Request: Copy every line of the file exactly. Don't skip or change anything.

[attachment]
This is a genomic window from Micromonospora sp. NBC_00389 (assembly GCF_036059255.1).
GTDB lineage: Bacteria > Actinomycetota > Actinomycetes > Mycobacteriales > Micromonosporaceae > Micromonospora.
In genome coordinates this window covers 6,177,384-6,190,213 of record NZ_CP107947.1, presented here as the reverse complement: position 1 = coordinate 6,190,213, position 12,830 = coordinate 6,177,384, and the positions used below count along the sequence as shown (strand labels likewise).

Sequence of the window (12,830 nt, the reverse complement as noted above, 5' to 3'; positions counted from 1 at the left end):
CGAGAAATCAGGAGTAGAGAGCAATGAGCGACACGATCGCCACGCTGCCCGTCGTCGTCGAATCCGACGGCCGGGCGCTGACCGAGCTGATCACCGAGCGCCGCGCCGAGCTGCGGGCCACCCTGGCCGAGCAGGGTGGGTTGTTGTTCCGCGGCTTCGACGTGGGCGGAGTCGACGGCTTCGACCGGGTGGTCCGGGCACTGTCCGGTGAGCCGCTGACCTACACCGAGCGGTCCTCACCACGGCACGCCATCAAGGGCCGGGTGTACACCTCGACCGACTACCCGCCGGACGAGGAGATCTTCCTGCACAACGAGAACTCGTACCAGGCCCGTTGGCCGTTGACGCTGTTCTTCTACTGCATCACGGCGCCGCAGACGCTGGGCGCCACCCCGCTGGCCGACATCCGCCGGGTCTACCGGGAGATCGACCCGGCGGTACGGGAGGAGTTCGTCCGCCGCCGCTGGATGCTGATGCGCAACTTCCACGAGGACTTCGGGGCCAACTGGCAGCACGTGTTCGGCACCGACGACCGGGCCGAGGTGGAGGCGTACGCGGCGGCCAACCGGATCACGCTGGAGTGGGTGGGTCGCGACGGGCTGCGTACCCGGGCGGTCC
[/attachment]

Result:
This is a genomic window from Micromonospora sp. NBC_00389 (assembly GCF_036059255.1).
GTDB lineage: Bacteria > Actinomycetota > Actinomycetes > Mycobacteriales > Micromonosporaceae > Micromonospora.
In genome coordinates this window covers 6,177,384-6,190,213 of record NZ_CP107947.1, presented here as the reverse complement: position 1 = coordinate 6,190,213, position 12,830 = coordinate 6,177,384, and the positions used below count along the sequence as shown (strand labels likewise).

Sequence of the window (12,830 nt, the reverse complement as noted above, 5' to 3'; positions counted from 1 at the left end):
CGAGAAATCAGGAGTAGAGAGCAATGAGCGACACGATCGCCACGCTGCCCGTCGTCGTCGAATCCGACGGCCGGGCGCTGACCGAGCTGATCACCGAGCGCCGCGCCGAGCTGCGGGCCACCCTGGCCGAGCAGGGTGGGTTGTTGTTCCGCGGCTTCGACGTGGGCGGAGTCGACGGCTTCGACCGGGTGGTCCGGGCACTGTCCGGTGAGCCGCTGACCTACACCGAGCGGTCCTCACCACGGCACGCCATCAAGGGCCGGGTGTACACCTCGACCGACTACCCGCCGGACGAGGAGATCTTCCTGCACAACGAGAACTCGTACCAGGCCCGTTGGCCGTTGACGCTGTTCTTCTACTGCATCACGGCGCCGCAGACGCTGGGCGCCACCCCGCTGGCCGACATCCGCCGGGTCTACCGGGAGATCGACCCGGCGGTACGGGAGGAGTTCGTCCGCCGCCGCTGGATGCTGATGCGCAACTTCCACGAGGACTTCGGGGCCAACTGGCAGCACGTGTTCGGCACCGACGACCGGGCCGAGGTGGAGGCGTACGCGGCGGCCAACCGGATCACGCTGGAGTGGGTGGGTCGCGACGGGCTGCGTACCCGGGCGGTCC